Film review: Ali & Ava
A gritty yet uplifting love story set in Bradford
In writer-director Clio Barnard’s Bradford-set love story, Adeel Akhtar plays Ali, a DJ turned landlord who spends his days “flitting around” an impoverished local estate collecting rent from his tenants, but also – because this is not a film by Ken Loach – fixing their kitchen cabinets, said Kevin Maher in The Times. Ali even drives his tenants’ children to school, if he is not too busy raving alone in a car park.
When he forms a bond with widowed teaching assistant Ava (Claire Rushbrook), it seems superficially impossible. Although Ali’s marriage to his wife (Ellora Torchia) has broken down, they still live together and they haven’t told his British-Pakistani family. Meanwhile, Ava’s irrationally angry son (Shaun Thomas) is appalled by her attraction to Ali. But while racism is never far from the surface, Barnard does not dwell on bigotry or violence: her film is ultimately optimistic.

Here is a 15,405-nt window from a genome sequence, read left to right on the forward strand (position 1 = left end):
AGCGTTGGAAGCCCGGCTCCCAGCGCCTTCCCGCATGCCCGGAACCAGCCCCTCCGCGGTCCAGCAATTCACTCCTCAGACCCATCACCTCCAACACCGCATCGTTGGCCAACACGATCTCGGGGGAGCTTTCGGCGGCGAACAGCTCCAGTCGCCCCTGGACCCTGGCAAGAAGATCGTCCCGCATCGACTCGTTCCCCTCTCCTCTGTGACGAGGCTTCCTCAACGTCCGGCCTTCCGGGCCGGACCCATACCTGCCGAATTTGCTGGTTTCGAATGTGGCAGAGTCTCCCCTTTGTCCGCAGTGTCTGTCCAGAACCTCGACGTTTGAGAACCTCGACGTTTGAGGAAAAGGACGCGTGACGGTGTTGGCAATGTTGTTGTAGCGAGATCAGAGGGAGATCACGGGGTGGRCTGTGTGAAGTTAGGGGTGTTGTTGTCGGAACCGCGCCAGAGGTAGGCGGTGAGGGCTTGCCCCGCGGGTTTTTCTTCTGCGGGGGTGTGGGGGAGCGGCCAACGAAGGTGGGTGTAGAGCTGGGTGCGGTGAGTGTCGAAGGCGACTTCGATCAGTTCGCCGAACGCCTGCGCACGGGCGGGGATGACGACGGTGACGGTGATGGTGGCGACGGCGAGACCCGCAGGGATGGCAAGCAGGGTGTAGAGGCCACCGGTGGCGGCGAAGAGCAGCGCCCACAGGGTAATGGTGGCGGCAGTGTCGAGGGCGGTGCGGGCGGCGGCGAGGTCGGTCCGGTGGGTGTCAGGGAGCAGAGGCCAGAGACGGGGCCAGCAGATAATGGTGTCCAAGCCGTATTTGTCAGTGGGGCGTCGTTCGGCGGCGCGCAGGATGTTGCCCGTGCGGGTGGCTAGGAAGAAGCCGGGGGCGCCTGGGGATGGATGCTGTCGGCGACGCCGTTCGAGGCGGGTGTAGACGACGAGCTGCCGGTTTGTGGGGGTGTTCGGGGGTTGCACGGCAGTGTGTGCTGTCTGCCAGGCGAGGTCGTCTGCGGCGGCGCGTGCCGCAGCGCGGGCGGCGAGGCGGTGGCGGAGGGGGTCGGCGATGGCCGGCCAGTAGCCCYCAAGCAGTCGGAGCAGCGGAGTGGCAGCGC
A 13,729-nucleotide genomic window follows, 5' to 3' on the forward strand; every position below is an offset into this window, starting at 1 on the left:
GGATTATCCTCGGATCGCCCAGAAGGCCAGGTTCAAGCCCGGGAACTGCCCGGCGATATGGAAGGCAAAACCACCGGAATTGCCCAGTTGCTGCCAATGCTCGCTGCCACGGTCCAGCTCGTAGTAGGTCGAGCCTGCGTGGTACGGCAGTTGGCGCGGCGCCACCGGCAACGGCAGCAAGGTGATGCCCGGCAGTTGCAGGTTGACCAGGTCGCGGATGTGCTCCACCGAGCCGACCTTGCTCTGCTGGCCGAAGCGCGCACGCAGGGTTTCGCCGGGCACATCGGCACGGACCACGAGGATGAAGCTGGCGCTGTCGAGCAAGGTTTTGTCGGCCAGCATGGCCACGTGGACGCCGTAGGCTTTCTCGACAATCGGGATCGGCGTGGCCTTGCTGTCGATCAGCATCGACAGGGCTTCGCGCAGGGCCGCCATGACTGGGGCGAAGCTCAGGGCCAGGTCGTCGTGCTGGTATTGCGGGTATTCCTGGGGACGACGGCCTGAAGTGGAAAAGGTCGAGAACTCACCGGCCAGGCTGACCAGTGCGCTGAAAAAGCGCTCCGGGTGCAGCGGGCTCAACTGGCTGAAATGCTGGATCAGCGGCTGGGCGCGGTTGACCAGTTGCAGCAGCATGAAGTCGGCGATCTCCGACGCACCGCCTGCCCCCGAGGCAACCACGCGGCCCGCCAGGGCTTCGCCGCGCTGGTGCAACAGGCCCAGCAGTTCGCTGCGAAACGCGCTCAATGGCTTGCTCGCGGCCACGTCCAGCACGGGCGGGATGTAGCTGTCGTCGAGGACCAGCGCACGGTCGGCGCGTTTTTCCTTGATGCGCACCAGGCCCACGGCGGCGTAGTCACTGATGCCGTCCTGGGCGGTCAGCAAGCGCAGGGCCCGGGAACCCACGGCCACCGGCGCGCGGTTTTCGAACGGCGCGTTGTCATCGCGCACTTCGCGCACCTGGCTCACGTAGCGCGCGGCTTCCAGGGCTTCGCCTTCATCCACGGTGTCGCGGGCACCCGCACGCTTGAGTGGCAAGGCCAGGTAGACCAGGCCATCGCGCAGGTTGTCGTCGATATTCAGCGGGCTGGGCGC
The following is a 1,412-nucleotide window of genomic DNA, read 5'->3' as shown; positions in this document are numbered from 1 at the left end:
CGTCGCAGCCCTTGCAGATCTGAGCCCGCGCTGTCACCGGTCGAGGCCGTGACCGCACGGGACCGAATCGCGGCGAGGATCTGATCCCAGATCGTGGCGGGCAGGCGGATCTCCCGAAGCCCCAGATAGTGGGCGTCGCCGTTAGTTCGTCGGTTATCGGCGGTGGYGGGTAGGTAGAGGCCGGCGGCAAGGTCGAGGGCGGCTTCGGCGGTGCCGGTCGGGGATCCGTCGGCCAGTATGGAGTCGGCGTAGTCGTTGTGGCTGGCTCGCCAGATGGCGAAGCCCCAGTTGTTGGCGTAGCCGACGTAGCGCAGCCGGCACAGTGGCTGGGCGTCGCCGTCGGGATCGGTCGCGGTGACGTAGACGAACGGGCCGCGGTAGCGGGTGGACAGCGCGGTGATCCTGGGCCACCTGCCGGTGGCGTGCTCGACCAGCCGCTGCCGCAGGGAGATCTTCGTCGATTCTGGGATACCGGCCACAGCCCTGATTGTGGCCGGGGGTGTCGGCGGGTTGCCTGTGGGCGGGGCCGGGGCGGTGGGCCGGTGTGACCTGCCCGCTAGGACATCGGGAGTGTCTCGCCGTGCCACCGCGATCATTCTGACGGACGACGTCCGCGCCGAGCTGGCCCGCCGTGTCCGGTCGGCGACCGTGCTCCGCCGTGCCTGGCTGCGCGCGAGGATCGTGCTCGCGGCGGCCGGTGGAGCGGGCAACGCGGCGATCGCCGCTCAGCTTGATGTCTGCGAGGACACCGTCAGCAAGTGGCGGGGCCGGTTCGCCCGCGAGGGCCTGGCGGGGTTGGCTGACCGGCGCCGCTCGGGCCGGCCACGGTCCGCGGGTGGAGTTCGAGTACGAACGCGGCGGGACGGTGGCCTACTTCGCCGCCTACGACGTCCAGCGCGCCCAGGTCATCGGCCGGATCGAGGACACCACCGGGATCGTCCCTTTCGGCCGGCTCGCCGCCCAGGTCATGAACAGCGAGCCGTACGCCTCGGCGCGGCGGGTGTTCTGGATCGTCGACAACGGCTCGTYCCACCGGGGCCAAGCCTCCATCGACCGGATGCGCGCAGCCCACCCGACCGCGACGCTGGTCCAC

It is not entirely sunny, said Beth Webb in Empire; on the contrary, there are moments when it seems needlessly bleak. But it finds a “startling, exuberant” beauty in the couple’s willingness to broaden their cultural horizons, and in their shared love of music. This is a charming movie, aided by a chemistry between Akhtar and Rushbrook that feels effortless and “utterly captivating”.
More celebratory than Barnard’s 2013 film The Selfish Giant, but with some of its “poetic grit”, Ali & Ava is an “ode to the beauty of Bradford, and the indomitability of its inhabitants”, said Mark Kermode in The Observer. Based on real-life characters, it “uses the transcendent power of song to turn a streetwise tale into a diegetic musical, with genuinely surprising results”.